Leather 101


When I started this brand, it was really important to me to try and create affordable leather goods. It should be a sin to carry around a $30 "leather" bag that you've lost countless coins and pens to the bottom of. (Yeah, you know the one.) The problem here is that.. well.. good leather ain't cheap! Creating a quality item with a moderate price tag is harder than you might think. Hopefully with some introductory knowledge, you'll be well on your way to understanding just what causes that price tag to go from $ to $$$!


Just like our skin - leather is made up of layers and each layer is made up of fibers. At the bottom layer, the fibers are parallel to each other and have minimal intertwining. At the very top layer, the fibers are extremely dense and twist all directions. Once your hide makes it to the tannery it typically becomes one of three things:


Full grain leather has all of the fibers and therefore is extremely durable. This type of leather is A++ and will show any and all markings on the hide - from vein lines to branding and bites. Every hide is as original as a fingerprint.  Top grain leather is a close second but has had the topmost layer sanded off. Because of this, the durability factor has dropped but the hide will gain some uniformity and lose surface scarring and imperfections. Genuine leather and suede are below that. The leather at this level is more geared towards appearance than performance and will not patina well if at all. I love that term "genuine leather" because it just sounds so fancy, doesn't it? How tricky! Believe it or not, there's actually an even lower grade... but we won't waste our time with that today.


Leather is split down into different thicknesses. It is measured, typically, in ounces. The higher the number the thicker the leather. The lowest weight you're likely to see is a 2oz piece, which is 1/32 of an inch. Straps and handles are often made with 9-10oz weight - which is closer to 5/32. Really, this should just help you if you're looking at purchasing an item you can't see and test out in person. Of course, with thickness comes extra weight. Keep that in mind if you're mulling over a satchel that will be 15lbs when empty.


Patina is the term for your leather when it has experienced exposure to the sun, elements, and most often the oils in your own fingers. It's that awesome mark of a piece that's well-traveled and damn near impossible to duplicate.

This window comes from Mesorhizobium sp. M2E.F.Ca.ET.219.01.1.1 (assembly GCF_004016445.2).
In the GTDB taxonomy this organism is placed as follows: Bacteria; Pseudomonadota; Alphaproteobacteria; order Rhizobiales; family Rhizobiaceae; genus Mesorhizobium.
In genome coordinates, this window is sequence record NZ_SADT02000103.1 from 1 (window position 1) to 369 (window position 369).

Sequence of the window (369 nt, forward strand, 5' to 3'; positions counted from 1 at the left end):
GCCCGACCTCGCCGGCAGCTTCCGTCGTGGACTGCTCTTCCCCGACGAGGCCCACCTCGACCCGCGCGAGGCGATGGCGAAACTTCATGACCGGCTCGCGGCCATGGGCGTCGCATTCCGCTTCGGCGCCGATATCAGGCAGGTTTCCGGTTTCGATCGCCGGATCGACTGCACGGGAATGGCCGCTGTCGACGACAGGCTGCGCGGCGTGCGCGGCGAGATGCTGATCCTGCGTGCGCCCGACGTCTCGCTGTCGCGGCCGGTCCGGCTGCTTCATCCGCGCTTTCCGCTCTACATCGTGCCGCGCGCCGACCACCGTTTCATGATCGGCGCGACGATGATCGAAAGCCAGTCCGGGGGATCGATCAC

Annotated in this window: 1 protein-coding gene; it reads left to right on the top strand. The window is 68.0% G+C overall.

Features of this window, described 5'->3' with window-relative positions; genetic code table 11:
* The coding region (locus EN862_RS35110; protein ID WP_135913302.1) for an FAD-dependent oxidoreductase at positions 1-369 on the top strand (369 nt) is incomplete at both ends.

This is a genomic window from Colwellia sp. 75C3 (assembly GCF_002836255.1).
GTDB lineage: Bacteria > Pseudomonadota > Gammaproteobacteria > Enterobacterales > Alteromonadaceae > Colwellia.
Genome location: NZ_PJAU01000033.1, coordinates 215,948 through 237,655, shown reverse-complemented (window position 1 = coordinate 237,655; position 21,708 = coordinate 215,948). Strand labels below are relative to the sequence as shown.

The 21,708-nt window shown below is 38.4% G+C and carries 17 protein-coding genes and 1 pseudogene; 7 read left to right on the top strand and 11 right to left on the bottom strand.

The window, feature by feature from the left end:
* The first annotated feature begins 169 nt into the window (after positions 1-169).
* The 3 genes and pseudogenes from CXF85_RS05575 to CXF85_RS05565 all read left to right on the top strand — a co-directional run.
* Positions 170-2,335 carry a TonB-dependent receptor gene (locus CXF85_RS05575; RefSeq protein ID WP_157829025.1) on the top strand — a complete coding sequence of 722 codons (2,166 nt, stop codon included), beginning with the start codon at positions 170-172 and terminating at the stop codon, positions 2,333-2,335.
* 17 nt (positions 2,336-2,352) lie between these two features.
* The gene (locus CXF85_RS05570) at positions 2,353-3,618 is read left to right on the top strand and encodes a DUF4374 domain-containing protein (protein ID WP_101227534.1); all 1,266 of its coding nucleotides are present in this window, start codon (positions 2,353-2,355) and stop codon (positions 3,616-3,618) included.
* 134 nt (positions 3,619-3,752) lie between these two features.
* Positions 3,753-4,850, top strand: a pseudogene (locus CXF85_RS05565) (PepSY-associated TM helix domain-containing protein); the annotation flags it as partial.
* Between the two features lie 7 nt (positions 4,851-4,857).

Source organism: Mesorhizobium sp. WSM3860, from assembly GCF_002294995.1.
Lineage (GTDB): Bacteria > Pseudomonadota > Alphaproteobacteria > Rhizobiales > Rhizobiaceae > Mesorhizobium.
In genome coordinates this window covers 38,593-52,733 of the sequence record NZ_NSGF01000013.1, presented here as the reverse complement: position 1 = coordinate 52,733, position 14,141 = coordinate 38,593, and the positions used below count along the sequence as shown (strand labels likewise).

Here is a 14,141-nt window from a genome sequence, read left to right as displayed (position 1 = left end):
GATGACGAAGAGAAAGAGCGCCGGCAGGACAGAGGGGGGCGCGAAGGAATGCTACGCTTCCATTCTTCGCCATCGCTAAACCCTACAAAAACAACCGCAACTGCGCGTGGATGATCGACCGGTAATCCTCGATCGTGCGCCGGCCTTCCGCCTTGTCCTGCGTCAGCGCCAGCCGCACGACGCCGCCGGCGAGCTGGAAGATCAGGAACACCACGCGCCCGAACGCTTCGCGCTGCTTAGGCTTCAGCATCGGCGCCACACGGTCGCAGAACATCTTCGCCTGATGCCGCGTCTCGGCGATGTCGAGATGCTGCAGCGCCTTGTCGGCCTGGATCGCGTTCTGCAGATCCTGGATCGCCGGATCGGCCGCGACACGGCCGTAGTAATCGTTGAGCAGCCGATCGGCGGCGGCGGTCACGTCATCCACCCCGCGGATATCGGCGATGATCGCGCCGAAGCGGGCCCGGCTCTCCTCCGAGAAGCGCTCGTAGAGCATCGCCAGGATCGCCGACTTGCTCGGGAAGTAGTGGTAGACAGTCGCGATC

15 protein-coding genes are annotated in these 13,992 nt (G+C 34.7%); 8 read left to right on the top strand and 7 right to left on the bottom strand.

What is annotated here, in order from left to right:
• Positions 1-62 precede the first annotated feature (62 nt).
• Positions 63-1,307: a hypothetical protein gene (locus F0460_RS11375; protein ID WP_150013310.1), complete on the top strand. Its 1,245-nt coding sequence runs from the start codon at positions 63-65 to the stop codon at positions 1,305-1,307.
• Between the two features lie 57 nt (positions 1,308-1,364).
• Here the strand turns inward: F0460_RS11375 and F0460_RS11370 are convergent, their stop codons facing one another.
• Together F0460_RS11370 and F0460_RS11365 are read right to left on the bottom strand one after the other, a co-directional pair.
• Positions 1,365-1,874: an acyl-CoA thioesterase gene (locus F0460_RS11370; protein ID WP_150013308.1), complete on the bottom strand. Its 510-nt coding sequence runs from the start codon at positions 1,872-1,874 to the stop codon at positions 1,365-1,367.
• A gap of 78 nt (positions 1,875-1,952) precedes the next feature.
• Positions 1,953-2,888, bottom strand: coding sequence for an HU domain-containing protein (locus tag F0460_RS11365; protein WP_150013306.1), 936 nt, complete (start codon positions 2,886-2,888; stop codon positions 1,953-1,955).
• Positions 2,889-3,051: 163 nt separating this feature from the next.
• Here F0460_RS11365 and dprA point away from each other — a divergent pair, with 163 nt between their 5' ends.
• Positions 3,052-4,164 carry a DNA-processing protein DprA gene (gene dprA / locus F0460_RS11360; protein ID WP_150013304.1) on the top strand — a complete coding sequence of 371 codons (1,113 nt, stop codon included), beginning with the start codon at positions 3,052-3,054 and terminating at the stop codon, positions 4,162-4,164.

Pebble grain is simply a cosmetic characteristic given to a hide and doesn't imply the quality of a piece just because it's present.
Embossed leather is cowhide that has been stamped, and potentially colored, to look like something else. For example, gator or python. Cowhide is more affordable, obtainable and is more square footage - allowing for larger pieces without being patch-worked together. 
Pull up is the term for leather that shows lighter coloring in the areas where it is bent or stretched.
Lastly, the terms Veg-tanned (vegetable tanned), or Chrome-tanned leather. Both of these terms refer to the method used to tan a hide. Vegetable tanned leather is an organic method of tanning, whereas Chrome-tanned leather is through use of chemicals and salts. The method used is completely personal preference. Veg tanned leather often carries more of a distinctive leather smell, is available in more deep earthy colors, shows markings and will patina by getting darker and softer with use. It's important to know that this leather is not water resistant and needs to be cared for. Chrome-tanned leather is available in a much wider range of colors but has less visible markings. It's more tolerant to the elements, but will not patina as veg-tan will and the color will remain fairly consistent over it's lifetime. This leather, too, needs care and is not to be assumed as waterproof. It's always advised to take good care of your leather goods and they will out live you. (That means clean and care for them as you would your dog, not that goldfish you got from the carnival that you let die in the bag on the way home.)